Check out this post on WPBeginner that discusses setting up a staging site on subdomain vs subfolder!
WPStaging is a nifty little plugin that allows you to create an staging or development environment within your existing live site, right there on your same hosting account. Basically it’s setting up a subdirectory install for you, which is really nice, since doing that manually can be complicated.
The Pro version allows you to push and migrate plugins and themes and media files directly to your live site. However, for things like core updates, you will still have to redo those manually in your live site.
Some hosts offer a handy-dandy service along with their hosting account: a built-in staging environment that you can clone from your live site, and once it’s ready, just as easily push the entire staging site (or parts thereof, if you prefer) to your live site. This is enormously convenient when you have a live site that undergoes many changes (like a popular ecommerce site) over the course of your updates process. This is by far the easiest and most straightforward solution to setting up a staging site. However, it comes at a cost: only a few hosts offer this, and their hosting fees may be out of budget for some smaller businesses.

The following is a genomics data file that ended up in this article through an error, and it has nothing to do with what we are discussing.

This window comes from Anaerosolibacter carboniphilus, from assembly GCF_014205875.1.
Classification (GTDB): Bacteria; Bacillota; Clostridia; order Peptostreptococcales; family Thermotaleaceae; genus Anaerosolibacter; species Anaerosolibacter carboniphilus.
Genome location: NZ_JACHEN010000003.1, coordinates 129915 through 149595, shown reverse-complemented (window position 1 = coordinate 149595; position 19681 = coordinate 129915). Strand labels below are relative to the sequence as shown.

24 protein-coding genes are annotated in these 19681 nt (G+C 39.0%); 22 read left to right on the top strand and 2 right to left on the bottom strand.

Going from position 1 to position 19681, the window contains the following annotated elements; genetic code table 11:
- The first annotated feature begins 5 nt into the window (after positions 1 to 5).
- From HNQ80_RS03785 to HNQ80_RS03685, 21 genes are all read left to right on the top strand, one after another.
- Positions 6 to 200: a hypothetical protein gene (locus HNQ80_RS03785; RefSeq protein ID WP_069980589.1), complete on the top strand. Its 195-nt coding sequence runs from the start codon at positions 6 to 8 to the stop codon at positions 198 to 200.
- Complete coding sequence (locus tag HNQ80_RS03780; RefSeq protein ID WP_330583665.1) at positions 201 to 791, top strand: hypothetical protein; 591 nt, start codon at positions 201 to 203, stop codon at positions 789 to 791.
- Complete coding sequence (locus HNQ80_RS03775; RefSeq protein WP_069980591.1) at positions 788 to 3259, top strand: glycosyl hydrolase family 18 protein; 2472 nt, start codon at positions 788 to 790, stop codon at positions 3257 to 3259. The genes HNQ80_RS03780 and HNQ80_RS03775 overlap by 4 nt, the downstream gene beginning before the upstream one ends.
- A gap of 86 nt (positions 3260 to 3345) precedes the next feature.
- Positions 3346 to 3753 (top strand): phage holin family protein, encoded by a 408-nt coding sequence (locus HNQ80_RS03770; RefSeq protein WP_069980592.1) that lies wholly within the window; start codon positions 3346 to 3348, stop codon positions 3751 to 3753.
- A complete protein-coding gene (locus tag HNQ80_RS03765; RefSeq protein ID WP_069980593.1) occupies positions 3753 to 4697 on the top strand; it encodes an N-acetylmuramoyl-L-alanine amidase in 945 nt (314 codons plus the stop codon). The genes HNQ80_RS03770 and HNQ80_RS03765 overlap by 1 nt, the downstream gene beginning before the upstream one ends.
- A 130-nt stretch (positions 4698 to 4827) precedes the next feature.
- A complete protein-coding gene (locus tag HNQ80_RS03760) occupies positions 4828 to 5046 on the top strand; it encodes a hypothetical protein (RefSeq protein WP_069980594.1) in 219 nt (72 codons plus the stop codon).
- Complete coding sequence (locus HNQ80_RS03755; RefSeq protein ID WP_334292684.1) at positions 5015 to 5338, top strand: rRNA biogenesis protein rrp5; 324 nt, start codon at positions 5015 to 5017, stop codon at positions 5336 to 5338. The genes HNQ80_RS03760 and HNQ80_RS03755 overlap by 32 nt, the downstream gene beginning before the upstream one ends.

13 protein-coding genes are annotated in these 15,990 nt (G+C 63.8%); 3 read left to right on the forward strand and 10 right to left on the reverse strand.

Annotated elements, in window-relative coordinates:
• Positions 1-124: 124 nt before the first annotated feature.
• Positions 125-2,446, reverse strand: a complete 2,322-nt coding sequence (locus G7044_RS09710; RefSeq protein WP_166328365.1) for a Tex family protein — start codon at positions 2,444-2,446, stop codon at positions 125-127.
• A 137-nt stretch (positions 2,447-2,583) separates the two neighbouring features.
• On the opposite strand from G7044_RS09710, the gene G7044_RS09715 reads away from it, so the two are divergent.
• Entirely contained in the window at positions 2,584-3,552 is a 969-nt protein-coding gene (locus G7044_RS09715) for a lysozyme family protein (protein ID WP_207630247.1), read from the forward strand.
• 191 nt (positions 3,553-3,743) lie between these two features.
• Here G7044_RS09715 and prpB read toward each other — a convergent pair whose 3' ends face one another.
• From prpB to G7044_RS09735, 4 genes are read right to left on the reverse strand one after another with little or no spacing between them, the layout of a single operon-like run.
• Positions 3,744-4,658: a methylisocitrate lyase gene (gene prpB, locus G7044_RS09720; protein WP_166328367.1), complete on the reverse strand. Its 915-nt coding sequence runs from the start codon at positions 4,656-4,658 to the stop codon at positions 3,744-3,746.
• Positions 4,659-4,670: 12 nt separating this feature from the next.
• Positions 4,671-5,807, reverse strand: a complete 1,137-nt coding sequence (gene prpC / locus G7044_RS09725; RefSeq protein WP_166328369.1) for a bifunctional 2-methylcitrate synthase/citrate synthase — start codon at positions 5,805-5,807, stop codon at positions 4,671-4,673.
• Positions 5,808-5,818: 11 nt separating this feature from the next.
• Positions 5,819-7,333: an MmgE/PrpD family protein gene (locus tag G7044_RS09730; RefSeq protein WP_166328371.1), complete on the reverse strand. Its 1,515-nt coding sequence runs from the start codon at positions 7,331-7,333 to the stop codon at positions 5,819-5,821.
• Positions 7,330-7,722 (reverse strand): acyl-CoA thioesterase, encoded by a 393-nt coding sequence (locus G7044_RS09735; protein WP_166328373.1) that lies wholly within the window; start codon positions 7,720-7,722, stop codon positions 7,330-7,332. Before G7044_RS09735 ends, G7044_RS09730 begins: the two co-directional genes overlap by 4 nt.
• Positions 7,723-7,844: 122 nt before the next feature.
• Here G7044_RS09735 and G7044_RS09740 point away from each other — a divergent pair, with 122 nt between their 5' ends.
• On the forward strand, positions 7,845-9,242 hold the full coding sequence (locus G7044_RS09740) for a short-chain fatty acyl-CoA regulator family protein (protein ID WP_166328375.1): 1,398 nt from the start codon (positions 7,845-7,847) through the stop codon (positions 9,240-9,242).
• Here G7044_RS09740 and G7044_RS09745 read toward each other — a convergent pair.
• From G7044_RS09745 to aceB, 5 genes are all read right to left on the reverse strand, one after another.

Many offer either a full overwrite, which completely replaces your live with with the staging version, or the option to overwrite just certain sections of your site, or even just the database. You are still definitely able to do a manual update too, which keeps staging and live separate.
Kinsta, Flywheel, WPEngine and Siteground are four hosts in the WordPress sphere who offer push-to-staging on some or all of their hosting plans.
As you have probably noticed, all of these solutions have something in common: they require a good amount of planning and decision-making to find the solution that works best for you. Including a Staging site process into your normal website updates workflow can save you a lot of time and trouble in the event of an update breaking your live site somehow. And once you have a staging site, you are free to test out new plugins, features and updates that you don’t want your customers and visitors to see.
WordPress version upgrades are often large, introducing big new features and changes that have the potential to break sites’ themes and plugins. The next WordPress version – 5.0 – is looming on the horizon, with the Gutenberg editor one of the biggest changes in WordPress to date. Having a staging site to practice the Gutenberg integration into your site ahead of time is a way to make sure you are ready when it drops!